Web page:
3. Clean up his iron play

    As wayward as Woods has been off the tee, his iron play hasn’t impressed, either.

    At Riviera, he hit only 16 greens in regulation – his fewest in a Tour event as a professional. Of course, Woods’ chances of hitting the green are reduced when he’s playing from the thick rough, sand and trees, but he also misfired on six of the eight par 3s.

    Even when Woods does find the green, he’s not close enough to the hole. Had he played enough rounds to qualify, his proximity to the hole (39 feet, 7 inches) would rank 161st on Tour.

    That won’t be good enough at Augusta, where distance control and precision are paramount.

    Perhaps that’s why Justin Thomas said last week what many of us were thinking: “I would say he’s a pretty good ways away.”

    4. Get into contention somewhere

    As much as he would have liked to pick off a win on the West Coast, Woods said that it’s not a prerequisite to have a chance at the Masters. He cited 2010, when he tied for fourth despite taking four months off after the fallout from his scandal.

    In reality, though, there hasn’t been an out-of-nowhere Masters champion since Charl Schwartzel in 2011. Since then, every player who eventually donned the green jacket either already had a win that year or at least a top-3 finish worldwide.

    “I would like to play well,” Woods said. “I would like to win golf tournaments leading into it. The years I’ve won there, I’ve played really well early.”

    Indeed, he had at least one win in all of the years he went on to win the Masters (1997, 2000, ’01, ’05). Throw in the fact that Woods is nearly five years removed from his last Tour title, and it’s reasonable to believe that he at least needs to get himself into contention before he can seriously entertain winning another major.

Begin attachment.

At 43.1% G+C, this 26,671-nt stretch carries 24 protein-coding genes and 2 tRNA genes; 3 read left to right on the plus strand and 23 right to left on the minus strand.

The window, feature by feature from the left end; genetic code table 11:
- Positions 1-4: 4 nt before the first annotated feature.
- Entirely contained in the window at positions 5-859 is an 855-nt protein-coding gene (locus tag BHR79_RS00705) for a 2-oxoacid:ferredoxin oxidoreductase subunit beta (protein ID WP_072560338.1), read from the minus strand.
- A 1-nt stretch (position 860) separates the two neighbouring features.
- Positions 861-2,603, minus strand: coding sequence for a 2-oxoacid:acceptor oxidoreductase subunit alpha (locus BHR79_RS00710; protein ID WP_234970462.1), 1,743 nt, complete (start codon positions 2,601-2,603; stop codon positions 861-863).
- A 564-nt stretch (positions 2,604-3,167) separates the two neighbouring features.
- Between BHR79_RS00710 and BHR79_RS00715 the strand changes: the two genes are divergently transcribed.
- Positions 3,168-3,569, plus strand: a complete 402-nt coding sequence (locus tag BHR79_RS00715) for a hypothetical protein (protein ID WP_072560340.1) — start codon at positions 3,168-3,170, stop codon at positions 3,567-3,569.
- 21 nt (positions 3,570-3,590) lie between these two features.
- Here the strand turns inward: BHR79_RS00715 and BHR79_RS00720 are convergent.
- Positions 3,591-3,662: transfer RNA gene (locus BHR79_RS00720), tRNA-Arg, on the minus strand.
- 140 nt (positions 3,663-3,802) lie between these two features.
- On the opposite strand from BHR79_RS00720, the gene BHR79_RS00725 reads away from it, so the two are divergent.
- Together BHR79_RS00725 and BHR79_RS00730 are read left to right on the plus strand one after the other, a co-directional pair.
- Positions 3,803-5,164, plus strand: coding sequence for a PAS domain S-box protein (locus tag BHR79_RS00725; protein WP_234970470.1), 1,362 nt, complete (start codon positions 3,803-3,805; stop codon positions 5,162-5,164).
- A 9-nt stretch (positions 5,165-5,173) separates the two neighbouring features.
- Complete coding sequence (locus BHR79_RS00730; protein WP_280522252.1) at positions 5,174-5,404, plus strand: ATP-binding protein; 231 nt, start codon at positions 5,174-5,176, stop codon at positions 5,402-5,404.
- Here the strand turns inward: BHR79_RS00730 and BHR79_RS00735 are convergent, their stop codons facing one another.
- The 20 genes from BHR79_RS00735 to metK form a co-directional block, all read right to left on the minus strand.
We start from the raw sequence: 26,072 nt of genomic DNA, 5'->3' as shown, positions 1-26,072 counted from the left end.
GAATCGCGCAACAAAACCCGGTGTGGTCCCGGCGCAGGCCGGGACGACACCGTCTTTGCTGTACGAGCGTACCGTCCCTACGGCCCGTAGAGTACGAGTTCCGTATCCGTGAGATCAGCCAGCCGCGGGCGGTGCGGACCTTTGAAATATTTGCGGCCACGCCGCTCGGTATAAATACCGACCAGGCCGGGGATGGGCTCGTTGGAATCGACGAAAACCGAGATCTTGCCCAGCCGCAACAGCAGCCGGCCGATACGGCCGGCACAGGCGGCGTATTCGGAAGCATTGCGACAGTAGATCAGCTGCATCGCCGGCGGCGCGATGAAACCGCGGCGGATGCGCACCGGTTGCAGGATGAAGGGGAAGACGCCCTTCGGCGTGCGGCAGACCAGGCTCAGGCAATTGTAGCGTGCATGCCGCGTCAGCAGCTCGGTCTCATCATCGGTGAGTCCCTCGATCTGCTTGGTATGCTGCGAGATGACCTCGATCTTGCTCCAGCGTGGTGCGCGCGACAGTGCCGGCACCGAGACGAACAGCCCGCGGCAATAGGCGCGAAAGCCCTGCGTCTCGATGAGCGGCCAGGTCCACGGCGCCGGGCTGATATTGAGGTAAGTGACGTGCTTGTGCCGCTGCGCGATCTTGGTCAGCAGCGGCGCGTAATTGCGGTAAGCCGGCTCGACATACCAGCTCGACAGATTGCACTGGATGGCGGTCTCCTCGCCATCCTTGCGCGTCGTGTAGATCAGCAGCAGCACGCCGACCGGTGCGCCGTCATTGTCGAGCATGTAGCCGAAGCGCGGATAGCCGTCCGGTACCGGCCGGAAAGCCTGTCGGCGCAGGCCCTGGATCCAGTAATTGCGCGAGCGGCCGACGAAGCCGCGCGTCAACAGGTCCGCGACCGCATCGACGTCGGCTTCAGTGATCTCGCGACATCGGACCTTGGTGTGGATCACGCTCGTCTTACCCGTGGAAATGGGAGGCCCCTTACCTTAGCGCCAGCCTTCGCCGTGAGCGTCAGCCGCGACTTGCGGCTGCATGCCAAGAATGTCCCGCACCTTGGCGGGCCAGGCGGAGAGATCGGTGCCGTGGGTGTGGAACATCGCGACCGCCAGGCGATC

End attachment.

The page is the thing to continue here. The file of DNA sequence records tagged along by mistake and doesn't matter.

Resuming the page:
And so that’s why he’s here at the Honda, trying to find his game with seven weeks to go. 

    “It’s tournament reps,” he said, “and I need tournament reps.”

    Add that to the rest of his pre-Masters checklist.

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    Players winner to get 3-year exemption into PGA

    By Rex HoggardFebruary 21, 2018, 8:01 pm

    Although The Players isn’t golf’s fifth major, it received a boost in that direction this week.

    The PGA of America has adjusted its criteria for eligibility into the PGA Championship, extending an exemption for the winner of The Players to three years.

    According to an official with the PGA of America, the association felt the winner of The Players deserved more than a single-year exemption, which had been the case, and the move is consistent with how the PGA Tour’s annual flagship event is treated by the other majors.

    Winners of The Players were already exempt for three years into the Masters, U.S. Open and The Open Championship.

    The change will begin with this year’s PGA Championship.

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    Thomas: Playing in front of Tiger even more chaotic

    By Randall MellFebruary 21, 2018, 7:52 pm

    PALM BEACH GARDENS, Fla. – Justin Thomas may be going from the frying pan to the fire of Tiger Woods’ pairings.

    Translation: He’s going from being grouped with Woods last week in the first two rounds at the Genesis Open to being grouped directly in front of Woods this week at the Honda Classic.

    “Which might be even worse than playing with him,” Thomas said Wednesday.

    Typically, the pairing in front of Woods deals with a lot of gallery movement, with fans racing ahead to get in position to see Woods’ next shot.

    Thomas was quoted after two rounds with Tiger at Riviera saying fans “got a little out of hand,” and saying it’s disappointing some golf fans today think it’s “so amusing to yell and all that stuff while we’re trying to hit shots.”